Once the stuff of dire warnings, power-outage predictions and stock-up-on-ammo paranoia, the so-called Y2K computer phenomenon is prompting the national equivalent of a giant shrug among consumers and some small businesses.
In part, that's because of the success of serious preparation and repair. And partly, say those wrestling with the notorious computer bug, it just is a factor of public "Y2K fatigue."
While there are increasing signs that once-behind local governments and other agencies finally are getting ready in the final weeks before the millennium, there still is concern complacency could catch much of the public flat-footed early in the next millennium.
Norman Dean, head of a national Y2K think tank, went to Los Angeles this PAST week to discuss Y2K preparation and recovery at a convention of 700 nonprofit agencies.
"And all of six people showed up to my workshop," Dean said. "There is a growing level of complacency, and people are getting the message that it is not a big deal."
While the extent of the problem remains the subject of considerable debate, with experts widely divided, Dean is one who believes Y2K well could be a big deal when many computers think 2000 is 1900 on Jan. 1 or the days thereafter.
No, planes are not going to fall from the sky, and the nation's lights will not go dark with the fall of the ball on Times Square. But, he said, rural hospitals and low-income clinics could suffer problems with some equipment and billing systems, and benefit checks to the poor and elderly could be delayed, boosting demands on food banks or shelters.
Small businesses in particular could suffer from lack of preparedness.
But the message is a tough sell, either because people don't believe it's a problem or because the public just is being overwhelmed with conflicting predictions and technical information that is causing them to tune out Y2K, Dean said.
Many community activists who had expected this would be a time of mass mobilization report similar kinds of experiences around the country. The Northern Virginia Year 2000 Community Action Group, outside of Washington, D.C., planned to offer training courses on stockpiling food, purifying water and living without electricity by this time in 1999. Instead, most of those efforts have been scrapped in the face of widespread views among the public that everything will be fine, said the group's president Jay Golter.
Margaret Anderson, a Y2K activist in Washington D.C., said she has a long list of volunteer computer experts ready to repair equipment for nonprofit agencies or small businesses but virtually no takers: "Lots of people just don't want to admit to themselves that this is something they should think about," Anderson said.
Her sentiments are shared by Leon Kappelman, a University of North Texas business professor and Y2K author. While large corporations, including banks, phone and power utilities, are taking Y2K seriously, and have invested millions in repairs, the issue remains far off the radar of many small firms, he said.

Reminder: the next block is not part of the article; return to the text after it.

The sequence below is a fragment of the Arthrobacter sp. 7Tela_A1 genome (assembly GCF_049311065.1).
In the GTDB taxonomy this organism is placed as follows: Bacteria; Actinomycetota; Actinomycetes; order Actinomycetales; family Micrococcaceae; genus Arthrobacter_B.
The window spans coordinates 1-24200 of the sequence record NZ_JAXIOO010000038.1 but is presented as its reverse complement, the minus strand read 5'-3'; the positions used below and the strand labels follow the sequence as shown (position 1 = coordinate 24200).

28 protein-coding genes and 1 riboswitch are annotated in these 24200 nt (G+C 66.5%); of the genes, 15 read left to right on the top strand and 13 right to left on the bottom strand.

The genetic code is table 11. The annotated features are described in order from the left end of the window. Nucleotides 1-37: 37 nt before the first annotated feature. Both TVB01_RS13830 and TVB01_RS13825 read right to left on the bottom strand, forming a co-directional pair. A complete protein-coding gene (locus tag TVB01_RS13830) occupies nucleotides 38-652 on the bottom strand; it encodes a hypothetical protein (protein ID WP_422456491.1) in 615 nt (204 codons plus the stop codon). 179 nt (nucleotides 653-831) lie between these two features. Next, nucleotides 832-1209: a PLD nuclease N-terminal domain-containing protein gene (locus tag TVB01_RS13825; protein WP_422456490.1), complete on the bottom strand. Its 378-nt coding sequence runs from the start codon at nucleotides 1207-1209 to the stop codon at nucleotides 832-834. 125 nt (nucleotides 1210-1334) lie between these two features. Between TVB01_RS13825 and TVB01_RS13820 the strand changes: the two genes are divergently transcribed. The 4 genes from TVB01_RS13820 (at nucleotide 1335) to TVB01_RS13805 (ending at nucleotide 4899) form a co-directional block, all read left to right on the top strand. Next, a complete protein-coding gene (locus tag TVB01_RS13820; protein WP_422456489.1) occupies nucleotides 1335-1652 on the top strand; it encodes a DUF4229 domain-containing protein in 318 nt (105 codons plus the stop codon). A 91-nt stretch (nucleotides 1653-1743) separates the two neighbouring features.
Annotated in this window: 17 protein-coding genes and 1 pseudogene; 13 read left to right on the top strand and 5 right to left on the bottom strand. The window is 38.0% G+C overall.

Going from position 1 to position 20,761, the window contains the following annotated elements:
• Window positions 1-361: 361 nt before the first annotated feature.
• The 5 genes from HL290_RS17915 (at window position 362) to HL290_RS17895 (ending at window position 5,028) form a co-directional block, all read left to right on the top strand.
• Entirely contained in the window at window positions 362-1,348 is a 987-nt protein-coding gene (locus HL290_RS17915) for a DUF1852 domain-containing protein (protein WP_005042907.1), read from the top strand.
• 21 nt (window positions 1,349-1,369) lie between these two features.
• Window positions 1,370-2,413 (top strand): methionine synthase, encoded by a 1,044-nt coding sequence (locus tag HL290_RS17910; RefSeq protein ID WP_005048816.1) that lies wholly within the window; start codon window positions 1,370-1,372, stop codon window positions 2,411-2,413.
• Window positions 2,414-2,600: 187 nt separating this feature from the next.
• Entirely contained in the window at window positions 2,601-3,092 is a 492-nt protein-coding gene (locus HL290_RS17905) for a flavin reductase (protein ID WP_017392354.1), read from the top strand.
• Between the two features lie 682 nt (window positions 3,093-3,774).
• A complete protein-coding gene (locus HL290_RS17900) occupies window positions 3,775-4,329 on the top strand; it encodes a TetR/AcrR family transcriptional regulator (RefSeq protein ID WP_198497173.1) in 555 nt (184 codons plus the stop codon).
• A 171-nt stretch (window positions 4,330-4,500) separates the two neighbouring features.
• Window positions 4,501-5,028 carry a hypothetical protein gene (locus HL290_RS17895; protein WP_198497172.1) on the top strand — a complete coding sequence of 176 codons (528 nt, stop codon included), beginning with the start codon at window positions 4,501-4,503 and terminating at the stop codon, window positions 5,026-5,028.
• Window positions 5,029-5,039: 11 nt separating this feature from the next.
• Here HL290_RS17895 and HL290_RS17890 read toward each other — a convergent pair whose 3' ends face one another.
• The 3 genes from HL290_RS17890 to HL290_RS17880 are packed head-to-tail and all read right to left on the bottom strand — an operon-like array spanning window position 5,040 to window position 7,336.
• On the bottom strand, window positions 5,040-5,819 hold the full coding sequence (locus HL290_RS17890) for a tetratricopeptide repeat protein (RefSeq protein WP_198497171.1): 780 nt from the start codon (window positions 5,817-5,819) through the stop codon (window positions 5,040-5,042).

"We're not seeing concern on the part of small business or the general public, they've bought the official government line of `don't worry, be happy,' " said Kappelman.
He worries that small businesses, even if they don't have significant computer operations themselves, could be harmed if confusion over Y2K slows shipments - particularly of imported items from countries that lag behind the United States in readiness.
The priority for distributors will be big customers, "and the little guy will be at the end of the line," said Kappelman.
Some, however, believe the complacent public has it right and it is the worried experts who have it wrong.
Business adviser Richard Schmidt, who publishes a business newsletter in Florida, predicts the only problems will be a few minor nuisances and says the issue has been largely overblown.
"There will be some little cutesy problems like in Maine where they registered 80 new 2000 model cars as antique horseless carriages because some computer assumed they were built in 1900," Schmidt said. "But that's about it."
Others hold to a better-safe-than-sorry view. People should back up computer disks in their homes and businesses, even the newest computer should be checked out on the manufacturer's Web site or help line and everyone should be ready for a few surprises in the first few days of 2000.
"The majority view is that there is no risk of a cascading failure," said Bruce McConnell, director of the International Y2K Cooperation Center, a United Nations sponsored expert group in Washington D.C. "I emphasize that that is the majority view, but we haven't gone through this yet."
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